While the wedding and honeymoon are slowly fading to blissful memores, there are still lots of details I haven’t shared. How about the invites for one? They set the tone of the wedding and really are the first impression your friends and family have of the big event. I sent more thought on this than I did on almost anything else. The other choices were no-brainers anyway. Plus, I get really excited about fonts and envelopes and wouldn’t want anyone else to takehe joy of comparing one pocketfold to another in great detail. It’s a little weird, I know. My friend Lauren was so impressed with my handiwork, she asked me to write a little how-to for a local magazine’s wedding edition. Here’s what I did:
Designing your own invitations and printing them on a home computer is one of the easiest ways to save money and keep those big wedding expenses down. Brides can add a more personal touch, incorporating specific colors, styles and textures into the invitations, as well as feel a sense of accomplishment and ownership of the final product. Do-it-yourself girls will love this mini-project which is far from difficult, but if you’re not a DIY bride, you may find that one of your family members or bridesmaids can pitch in to have this done and ready to mail before you know it.
1. Determine what size and style your invitations will be. Options are essentially endless. This style is a pocketfold measuring approximately 6” square when folded. Consider square envelopes require additional postage.
2. Order large envelopes, RSVP envelopes and pocketfolds. The online store where these were purchased (Bella Kai) is no longer in business, however similar products can be found at textstyledesigns.com/envelopes, redcurrant.com and paper-source.com.
3. Design the main invitation to fit in the middle panel, 5.75” square. To keep with my black and white damask look, I chose to use the print as a border and added a dotted curve for more interest. The script font used is Engaged and the uppercase font is Castellar, which can both be downloaded free. Photoshop or InDesign are both great if you have them, but beginners can get the same result with Microsoft Publisher.
4. Determine the final wording for the invitation. Sites like InvitationConsultants.com can provide specific and appropriate wording, depending on who is inviting or what type of ceremony will take place.
5. Design corresponding Detail cards. This Detail card (measuring 5.5” x 5.75” includes the reception information and wedding website address for specifics on accommodations, wedding party and registry. (Never include registry information directly on the invitation!)
6. Design corresponding RSVP cards. Include a space for guests to write in their name and indicate the number of people attending. (If a specific meal choice is required, include it here). The RSVP card must fit inside the RSVP envelope and measures 4” x 5.7”. To avoid confusion if RSVP cards are returned without names, pencil in a number on the back corresponding to your guest list.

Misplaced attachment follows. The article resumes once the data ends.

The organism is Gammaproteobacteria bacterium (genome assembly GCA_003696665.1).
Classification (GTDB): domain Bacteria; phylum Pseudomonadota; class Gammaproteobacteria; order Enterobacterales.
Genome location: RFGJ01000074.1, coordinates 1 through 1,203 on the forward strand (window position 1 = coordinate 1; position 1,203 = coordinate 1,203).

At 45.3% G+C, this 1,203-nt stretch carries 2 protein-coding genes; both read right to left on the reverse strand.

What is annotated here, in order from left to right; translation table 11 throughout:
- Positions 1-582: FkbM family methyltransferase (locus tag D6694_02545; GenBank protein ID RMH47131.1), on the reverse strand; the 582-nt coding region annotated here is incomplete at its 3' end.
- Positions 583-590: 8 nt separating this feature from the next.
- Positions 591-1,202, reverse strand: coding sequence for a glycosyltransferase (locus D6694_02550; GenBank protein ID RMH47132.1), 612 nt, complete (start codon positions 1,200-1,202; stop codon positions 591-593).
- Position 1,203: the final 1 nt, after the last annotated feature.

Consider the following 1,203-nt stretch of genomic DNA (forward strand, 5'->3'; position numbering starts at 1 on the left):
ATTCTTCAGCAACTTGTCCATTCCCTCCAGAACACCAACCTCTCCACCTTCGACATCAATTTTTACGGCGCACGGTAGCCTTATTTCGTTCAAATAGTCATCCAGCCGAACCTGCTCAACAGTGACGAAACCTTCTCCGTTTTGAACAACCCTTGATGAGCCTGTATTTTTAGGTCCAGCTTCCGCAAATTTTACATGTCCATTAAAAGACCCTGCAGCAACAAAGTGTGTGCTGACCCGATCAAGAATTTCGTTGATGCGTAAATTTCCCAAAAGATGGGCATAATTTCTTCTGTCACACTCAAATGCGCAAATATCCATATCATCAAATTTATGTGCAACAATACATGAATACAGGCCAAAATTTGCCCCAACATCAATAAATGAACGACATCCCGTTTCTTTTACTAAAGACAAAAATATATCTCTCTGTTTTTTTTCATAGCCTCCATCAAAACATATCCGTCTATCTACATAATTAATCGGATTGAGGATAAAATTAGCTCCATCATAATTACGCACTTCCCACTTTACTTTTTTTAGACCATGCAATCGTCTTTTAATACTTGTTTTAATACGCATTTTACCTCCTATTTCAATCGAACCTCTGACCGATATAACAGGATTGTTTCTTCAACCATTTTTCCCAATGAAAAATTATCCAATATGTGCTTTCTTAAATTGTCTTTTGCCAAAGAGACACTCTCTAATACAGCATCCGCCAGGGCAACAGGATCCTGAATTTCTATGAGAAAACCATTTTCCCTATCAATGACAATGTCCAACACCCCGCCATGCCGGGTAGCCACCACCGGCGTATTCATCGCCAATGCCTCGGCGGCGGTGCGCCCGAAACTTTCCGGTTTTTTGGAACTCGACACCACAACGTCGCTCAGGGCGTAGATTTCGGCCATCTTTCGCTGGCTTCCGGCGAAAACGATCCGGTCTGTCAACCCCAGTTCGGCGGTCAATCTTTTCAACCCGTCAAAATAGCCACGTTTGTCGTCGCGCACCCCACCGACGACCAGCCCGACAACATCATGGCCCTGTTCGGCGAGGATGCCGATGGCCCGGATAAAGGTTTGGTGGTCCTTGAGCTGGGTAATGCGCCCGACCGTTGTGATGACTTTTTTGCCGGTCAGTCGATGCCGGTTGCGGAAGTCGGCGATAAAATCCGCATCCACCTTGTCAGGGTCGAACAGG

7. Label and post RSVP envelopes. Be sure to include the address RSVPs will be sent to and add postage to the envelope. These .64-cent King and Queen of Hearts stamps can be found at shop.usps.com.
8. Cut out and assemble everything. I highly recommend using a slicing tool (found at any craft store) to ensure clean edges on anything that has to be cut. Glue dots or double sided tape are the fastest way to pin down the corners of the main invite without any mess or dry time.
9. Neatly fold the invitation, adding a sticker or seal to hold closed. Monograms or corresponding graphic elements are popular. These bargain seals were found at Michael’s.
10. Insert into large envelope and seal. Glue sticks are really the most efficient here.
11. Add return address label, address label and postage. I designed and printed the return address label on basic Avery 5160 labels (oriented vertically for more interest) and the address label on basic Avery 5163 labels. Guest names were hand-written and the King and Queen couple was stamped in the top corner. (Before adding postage, take a sample to the post office to be double sure you are posting the correct amount!)
12. Done and Done. Before mailing, review, review, review! Make sure no one on the list has been left out and that everyone is receiving an invitation who should be. When you’re sure the list is covered, drop in the mail and celebrate checking this project off the list!
Total cost for 125 invitations: $510
(Envelopes, paper and supplies $350, Postage $160)
Not too shabby!